PITTSBURGH – The United Steelworkers (USW) International Executive Board today appointed David McCall as the union’s new international president to fill the remainder of Tom Conway’s term. Conway passed away this week after four years as the USW’s leader.
“We are all mourning a great loss,” McCall said, “but even in our sadness, our union is strong, thanks in large part to Tom’s leadership and vision. Now, we’ll move forward the only way we can: together. Together, we’ll honor Tom’s legacy, as together, we fight for justice and fairness for working families.”
McCall served as USW international vice president of administration since July 2019. In that role, he bargained contracts with some of the union’s largest employers in steel, aluminum, rubber and other industries.
Before his election as vice president, he served for 21 years as the director of USW District 1, a job in which he represented 70,000 USW members and retirees throughout the state of Ohio and bargained some of the union’s biggest contracts.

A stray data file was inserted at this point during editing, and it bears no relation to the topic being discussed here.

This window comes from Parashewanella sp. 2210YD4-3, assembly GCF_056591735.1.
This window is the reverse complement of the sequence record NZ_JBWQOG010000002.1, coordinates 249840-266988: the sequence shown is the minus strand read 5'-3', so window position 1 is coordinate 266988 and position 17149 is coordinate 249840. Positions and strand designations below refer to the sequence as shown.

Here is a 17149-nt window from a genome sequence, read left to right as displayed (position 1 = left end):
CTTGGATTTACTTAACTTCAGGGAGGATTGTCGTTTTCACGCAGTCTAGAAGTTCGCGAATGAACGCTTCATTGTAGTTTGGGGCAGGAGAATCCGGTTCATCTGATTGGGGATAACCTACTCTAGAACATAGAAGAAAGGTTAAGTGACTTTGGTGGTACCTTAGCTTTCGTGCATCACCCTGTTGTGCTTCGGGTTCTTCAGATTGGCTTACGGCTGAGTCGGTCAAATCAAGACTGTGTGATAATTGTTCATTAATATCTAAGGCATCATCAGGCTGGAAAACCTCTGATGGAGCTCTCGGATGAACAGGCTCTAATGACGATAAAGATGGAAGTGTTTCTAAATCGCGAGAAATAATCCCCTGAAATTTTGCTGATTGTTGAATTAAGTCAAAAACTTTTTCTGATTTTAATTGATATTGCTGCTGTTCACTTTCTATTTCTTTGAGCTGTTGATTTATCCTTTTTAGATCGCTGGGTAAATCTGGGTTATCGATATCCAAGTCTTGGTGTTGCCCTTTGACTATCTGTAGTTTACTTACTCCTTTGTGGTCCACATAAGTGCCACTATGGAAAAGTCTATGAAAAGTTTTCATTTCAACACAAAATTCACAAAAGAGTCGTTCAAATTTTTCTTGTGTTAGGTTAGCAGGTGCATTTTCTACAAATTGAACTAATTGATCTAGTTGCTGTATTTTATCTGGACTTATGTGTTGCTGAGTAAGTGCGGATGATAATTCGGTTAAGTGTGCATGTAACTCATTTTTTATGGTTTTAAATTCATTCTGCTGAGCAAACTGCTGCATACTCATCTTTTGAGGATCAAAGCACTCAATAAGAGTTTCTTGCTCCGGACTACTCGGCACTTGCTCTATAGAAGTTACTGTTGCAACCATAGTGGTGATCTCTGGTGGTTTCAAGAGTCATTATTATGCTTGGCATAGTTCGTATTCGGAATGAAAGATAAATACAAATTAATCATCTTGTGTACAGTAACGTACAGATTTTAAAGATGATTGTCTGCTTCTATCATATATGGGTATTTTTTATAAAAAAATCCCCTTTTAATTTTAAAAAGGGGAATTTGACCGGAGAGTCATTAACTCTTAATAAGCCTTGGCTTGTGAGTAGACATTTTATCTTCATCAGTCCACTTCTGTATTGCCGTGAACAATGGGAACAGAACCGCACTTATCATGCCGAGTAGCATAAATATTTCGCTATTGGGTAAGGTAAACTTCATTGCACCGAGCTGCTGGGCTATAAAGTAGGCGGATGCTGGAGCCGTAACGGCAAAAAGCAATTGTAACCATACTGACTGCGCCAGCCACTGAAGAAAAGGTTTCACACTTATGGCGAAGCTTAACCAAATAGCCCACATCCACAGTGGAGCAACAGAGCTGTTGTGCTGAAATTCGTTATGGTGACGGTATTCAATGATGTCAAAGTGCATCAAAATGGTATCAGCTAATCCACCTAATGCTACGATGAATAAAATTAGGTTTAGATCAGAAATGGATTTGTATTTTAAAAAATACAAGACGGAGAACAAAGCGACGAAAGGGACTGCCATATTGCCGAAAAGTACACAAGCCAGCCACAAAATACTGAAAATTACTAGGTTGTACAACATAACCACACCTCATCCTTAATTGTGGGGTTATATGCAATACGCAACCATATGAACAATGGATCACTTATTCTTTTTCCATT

McCall began his career as a union activist with USW Local 6787 at the Burns Harbor integrated steel facility in Northwest Indiana. There, he worked as a millwright and served the local union in various positions, including grievance chairman and vice president.
During his tenure with Local 6787, McCall established the local union’s food bank and unemployment support committee. He joined the USW international staff in 1986.
McCall’s leadership during the American steel crisis from 1998 to 2002 helped to restore benefits to tens of thousands of retired steelworkers. During the global economic recession in 2008 and 2009, he fought to save thousands of jobs with a focus on long-term viability and sustainability.
“Our union is changing,” said McCall. “We’re organizing new members in new industries in both the United States and Canada, even as we bargain cutting-edge agreements for members in our traditional sectors. I am humbled to lead our union as we continue to fight for a better future for all working people.”
The USW represents 850,000 workers in North America employed in many industries that include metals, mining, rubber, chemicals, paper, oil refining, the service, public and health care sectors and higher education.
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